One queer family in Singapore is enjoying a particularly special holiday season this year after the highest court in Singapore ruled that their son could legally be adopted. Singapore, which criminalizes gay sex and does not recognized gay marriage, had previously prohibited a gay doctor from adopting the son he conceived through surrogacy.
Generally, children born in Singapore are not considered legitimate unless they are born in wedlock or legally adopted. Illegitimate children do not have the same legal rights as legitimized children in the country. Additionally, in vitro fertilization and surrogacy are generally not available to LGBTQ couples in Singapore who wish to have children.
In order to get around these legal restrictions and grow his family, a Singapore doctor and his partner paid $200,000 in order to conceive through a combination of in vitro and surrogacy in the United States. They conceived a son in 2013, who was born in the United States. The doctor quickly brought his new son home to Singapore, but found that he was not able to legally adopt him, which in turn meant that the child would not be able to have full rights in Singapore, including citizenship.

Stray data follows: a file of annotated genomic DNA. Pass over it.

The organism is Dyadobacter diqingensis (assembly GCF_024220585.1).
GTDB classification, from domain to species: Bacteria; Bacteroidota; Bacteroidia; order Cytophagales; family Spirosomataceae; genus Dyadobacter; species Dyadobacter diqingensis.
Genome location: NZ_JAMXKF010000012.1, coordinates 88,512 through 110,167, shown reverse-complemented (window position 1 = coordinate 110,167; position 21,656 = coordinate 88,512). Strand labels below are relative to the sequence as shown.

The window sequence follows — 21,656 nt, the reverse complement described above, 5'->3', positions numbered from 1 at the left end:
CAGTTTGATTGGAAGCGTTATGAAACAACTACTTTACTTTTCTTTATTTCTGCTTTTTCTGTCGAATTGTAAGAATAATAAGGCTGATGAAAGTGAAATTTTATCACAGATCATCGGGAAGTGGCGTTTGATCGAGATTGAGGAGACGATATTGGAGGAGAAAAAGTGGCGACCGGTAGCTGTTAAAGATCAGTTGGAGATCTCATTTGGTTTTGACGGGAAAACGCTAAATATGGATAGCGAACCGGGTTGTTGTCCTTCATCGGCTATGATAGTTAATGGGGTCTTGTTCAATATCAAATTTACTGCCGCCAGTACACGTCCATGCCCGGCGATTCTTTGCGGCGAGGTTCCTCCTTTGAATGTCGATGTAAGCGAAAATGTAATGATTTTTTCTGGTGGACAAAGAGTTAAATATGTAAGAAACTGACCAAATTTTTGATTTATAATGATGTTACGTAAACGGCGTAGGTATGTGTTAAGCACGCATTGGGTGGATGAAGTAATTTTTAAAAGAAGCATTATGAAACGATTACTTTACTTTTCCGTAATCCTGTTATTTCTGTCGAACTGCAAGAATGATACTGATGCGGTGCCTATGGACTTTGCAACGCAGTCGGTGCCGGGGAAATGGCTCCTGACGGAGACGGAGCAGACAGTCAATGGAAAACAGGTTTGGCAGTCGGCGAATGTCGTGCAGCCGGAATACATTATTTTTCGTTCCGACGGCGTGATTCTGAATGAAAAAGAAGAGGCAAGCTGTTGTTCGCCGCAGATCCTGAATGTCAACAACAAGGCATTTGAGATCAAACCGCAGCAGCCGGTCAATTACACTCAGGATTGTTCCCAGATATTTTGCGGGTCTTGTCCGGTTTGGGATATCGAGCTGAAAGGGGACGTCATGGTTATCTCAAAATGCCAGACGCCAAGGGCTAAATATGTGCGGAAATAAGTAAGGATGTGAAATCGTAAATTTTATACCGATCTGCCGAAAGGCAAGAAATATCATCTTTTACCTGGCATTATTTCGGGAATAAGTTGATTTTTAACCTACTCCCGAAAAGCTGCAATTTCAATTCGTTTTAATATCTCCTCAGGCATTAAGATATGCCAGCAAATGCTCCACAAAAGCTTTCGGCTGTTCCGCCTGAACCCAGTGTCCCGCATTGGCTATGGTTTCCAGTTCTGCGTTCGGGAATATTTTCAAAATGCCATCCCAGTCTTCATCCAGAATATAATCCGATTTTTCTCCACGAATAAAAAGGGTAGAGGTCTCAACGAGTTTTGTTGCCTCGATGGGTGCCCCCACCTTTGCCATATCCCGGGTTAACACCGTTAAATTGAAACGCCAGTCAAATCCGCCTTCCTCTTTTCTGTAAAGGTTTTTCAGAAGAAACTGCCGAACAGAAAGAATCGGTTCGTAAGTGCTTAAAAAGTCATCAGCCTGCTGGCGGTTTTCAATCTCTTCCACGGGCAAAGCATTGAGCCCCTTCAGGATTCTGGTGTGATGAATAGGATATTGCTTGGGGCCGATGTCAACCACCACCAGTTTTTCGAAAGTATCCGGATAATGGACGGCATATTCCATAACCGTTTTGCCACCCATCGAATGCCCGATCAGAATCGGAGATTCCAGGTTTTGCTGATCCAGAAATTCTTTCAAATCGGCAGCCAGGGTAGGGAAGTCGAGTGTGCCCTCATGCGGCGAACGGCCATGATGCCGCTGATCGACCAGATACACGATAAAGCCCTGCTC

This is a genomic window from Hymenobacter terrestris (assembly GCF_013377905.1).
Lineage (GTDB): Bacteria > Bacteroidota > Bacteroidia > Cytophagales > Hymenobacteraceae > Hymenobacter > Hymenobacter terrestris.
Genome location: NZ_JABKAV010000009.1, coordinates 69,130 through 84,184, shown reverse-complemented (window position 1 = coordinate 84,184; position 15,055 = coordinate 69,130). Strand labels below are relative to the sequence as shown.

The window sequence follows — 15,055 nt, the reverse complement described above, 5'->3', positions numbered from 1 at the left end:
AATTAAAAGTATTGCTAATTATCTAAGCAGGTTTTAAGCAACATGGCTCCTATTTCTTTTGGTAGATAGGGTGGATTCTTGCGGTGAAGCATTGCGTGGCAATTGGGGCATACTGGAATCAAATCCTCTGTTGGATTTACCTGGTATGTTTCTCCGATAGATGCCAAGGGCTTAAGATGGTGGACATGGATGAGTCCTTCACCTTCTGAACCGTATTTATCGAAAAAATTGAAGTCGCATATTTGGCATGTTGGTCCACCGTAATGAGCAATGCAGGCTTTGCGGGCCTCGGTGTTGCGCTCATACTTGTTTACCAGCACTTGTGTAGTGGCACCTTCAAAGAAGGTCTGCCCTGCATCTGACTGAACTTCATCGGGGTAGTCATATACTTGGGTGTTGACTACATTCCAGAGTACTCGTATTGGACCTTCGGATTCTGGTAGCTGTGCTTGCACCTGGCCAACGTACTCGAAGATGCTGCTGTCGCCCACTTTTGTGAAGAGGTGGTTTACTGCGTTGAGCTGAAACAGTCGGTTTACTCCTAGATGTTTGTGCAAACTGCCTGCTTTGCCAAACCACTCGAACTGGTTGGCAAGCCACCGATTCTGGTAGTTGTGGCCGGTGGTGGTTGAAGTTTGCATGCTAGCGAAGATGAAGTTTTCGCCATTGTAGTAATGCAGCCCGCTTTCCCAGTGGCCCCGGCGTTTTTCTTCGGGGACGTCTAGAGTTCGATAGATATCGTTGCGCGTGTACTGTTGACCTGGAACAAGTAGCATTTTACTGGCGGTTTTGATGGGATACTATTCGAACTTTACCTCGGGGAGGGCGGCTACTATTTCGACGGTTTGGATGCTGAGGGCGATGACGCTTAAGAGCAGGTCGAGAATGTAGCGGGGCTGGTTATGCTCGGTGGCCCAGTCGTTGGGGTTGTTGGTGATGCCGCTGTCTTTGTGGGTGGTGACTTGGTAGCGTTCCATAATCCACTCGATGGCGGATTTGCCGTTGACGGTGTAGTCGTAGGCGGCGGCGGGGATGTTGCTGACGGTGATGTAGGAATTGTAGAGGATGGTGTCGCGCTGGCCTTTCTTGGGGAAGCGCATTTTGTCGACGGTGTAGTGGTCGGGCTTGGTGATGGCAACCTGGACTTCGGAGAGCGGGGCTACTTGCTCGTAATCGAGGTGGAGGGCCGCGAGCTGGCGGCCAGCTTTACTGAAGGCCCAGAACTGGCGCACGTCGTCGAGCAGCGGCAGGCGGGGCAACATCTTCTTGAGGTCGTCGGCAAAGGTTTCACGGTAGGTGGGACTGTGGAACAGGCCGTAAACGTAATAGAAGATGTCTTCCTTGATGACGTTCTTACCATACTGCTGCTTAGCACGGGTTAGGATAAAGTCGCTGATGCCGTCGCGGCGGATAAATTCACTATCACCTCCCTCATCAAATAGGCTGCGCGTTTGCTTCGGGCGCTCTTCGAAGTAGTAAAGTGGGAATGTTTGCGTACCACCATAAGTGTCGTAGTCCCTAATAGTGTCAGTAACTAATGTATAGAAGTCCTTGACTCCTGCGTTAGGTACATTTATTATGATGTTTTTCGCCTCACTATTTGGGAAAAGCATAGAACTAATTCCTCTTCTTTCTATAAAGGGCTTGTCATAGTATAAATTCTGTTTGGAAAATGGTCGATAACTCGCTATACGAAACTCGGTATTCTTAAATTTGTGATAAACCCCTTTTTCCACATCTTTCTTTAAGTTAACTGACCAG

This month, however, the Singapore high court found that the evidence in the family’s case “demonstrated to us that it is very much in the interests of the Child that the adoption order be made but that the case,” but that it “should not be taken as an endorsement of the man’s actions” and that there was “significant weight to the concern not to violate the public policy against the formation of same-sex family units.”
Despite the language upholding the public policy of discrimination against LGBTQ couples in the court’s ruling, Singapore is moving towards increased LGBTQ rights. Following India’s lead, organizers in the country are working to decriminalize gay sex and increase acceptance of LGBTQ residents.